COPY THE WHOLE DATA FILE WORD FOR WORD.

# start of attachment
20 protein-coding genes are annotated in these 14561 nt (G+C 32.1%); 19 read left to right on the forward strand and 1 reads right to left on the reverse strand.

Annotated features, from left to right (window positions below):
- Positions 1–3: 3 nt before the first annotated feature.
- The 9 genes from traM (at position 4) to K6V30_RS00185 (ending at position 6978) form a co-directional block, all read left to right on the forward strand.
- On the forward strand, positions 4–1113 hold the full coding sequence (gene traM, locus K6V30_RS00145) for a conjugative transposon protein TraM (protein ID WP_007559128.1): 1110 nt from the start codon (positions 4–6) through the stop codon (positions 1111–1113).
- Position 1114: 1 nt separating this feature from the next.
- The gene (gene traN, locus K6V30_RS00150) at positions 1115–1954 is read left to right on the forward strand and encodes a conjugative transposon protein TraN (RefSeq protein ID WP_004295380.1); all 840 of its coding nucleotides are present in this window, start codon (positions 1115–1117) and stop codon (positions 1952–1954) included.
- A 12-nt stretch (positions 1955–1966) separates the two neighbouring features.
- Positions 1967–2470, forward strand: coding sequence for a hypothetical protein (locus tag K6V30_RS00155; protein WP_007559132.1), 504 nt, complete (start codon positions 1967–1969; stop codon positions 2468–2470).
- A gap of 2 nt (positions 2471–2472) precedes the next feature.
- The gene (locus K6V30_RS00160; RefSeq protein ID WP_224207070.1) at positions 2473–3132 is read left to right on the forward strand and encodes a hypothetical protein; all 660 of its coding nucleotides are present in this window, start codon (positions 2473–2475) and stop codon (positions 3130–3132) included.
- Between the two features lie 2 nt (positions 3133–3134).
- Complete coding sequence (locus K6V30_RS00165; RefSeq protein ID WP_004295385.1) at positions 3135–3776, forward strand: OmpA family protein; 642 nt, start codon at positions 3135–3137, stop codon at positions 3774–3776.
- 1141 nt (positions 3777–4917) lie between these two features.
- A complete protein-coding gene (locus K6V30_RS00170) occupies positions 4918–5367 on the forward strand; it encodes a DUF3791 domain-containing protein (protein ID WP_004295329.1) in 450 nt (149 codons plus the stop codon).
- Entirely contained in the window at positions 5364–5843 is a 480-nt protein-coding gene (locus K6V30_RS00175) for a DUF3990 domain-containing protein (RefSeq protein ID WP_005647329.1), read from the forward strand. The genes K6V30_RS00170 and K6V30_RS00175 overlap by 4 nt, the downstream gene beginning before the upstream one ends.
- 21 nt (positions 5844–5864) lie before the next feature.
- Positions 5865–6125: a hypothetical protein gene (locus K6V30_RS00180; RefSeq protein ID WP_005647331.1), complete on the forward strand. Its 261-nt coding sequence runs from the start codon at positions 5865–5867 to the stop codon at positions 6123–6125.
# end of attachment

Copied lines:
20 protein-coding genes are annotated in these 14561 nt (G+C 32.1%); 19 read left to right on the forward strand and 1 reads right to left on the reverse strand.

Annotated features, from left to right (window positions below):
- Positions 1–3: 3 nt before the first annotated feature.
- The 9 genes from traM (at position 4) to K6V30_RS00185 (ending at position 6978) form a co-directional block, all read left to right on the forward strand.
- On the forward strand, positions 4–1113 hold the full coding sequence (gene traM, locus K6V30_RS00145) for a conjugative transposon protein TraM (protein ID WP_007559128.1): 1110 nt from the start codon (positions 4–6) through the stop codon (positions 1111–1113).
- Position 1114: 1 nt separating this feature from the next.
- The gene (gene traN, locus K6V30_RS00150) at positions 1115–1954 is read left to right on the forward strand and encodes a conjugative transposon protein TraN (RefSeq protein ID WP_004295380.1); all 840 of its coding nucleotides are present in this window, start codon (positions 1115–1117) and stop codon (positions 1952–1954) included.
- A 12-nt stretch (positions 1955–1966) separates the two neighbouring features.
- Positions 1967–2470, forward strand: coding sequence for a hypothetical protein (locus tag K6V30_RS00155; protein WP_007559132.1), 504 nt, complete (start codon positions 1967–1969; stop codon positions 2468–2470).
- A gap of 2 nt (positions 2471–2472) precedes the next feature.
- The gene (locus K6V30_RS00160; RefSeq protein ID WP_224207070.1) at positions 2473–3132 is read left to right on the forward strand and encodes a hypothetical protein; all 660 of its coding nucleotides are present in this window, start codon (positions 2473–2475) and stop codon (positions 3130–3132) included.
- Between the two features lie 2 nt (positions 3133–3134).
- Complete coding sequence (locus K6V30_RS00165; RefSeq protein ID WP_004295385.1) at positions 3135–3776, forward strand: OmpA family protein; 642 nt, start codon at positions 3135–3137, stop codon at positions 3774–3776.
- 1141 nt (positions 3777–4917) lie between these two features.
- A complete protein-coding gene (locus K6V30_RS00170) occupies positions 4918–5367 on the forward strand; it encodes a DUF3791 domain-containing protein (protein ID WP_004295329.1) in 450 nt (149 codons plus the stop codon).
- Entirely contained in the window at positions 5364–5843 is a 480-nt protein-coding gene (locus K6V30_RS00175) for a DUF3990 domain-containing protein (RefSeq protein ID WP_005647329.1), read from the forward strand. The genes K6V30_RS00170 and K6V30_RS00175 overlap by 4 nt, the downstream gene beginning before the upstream one ends.
- 21 nt (positions 5844–5864) lie before the next feature.
- Positions 5865–6125: a hypothetical protein gene (locus K6V30_RS00180; RefSeq protein ID WP_005647331.1), complete on the forward strand. Its 261-nt coding sequence runs from the start codon at positions 5865–5867 to the stop codon at positions 6123–6125.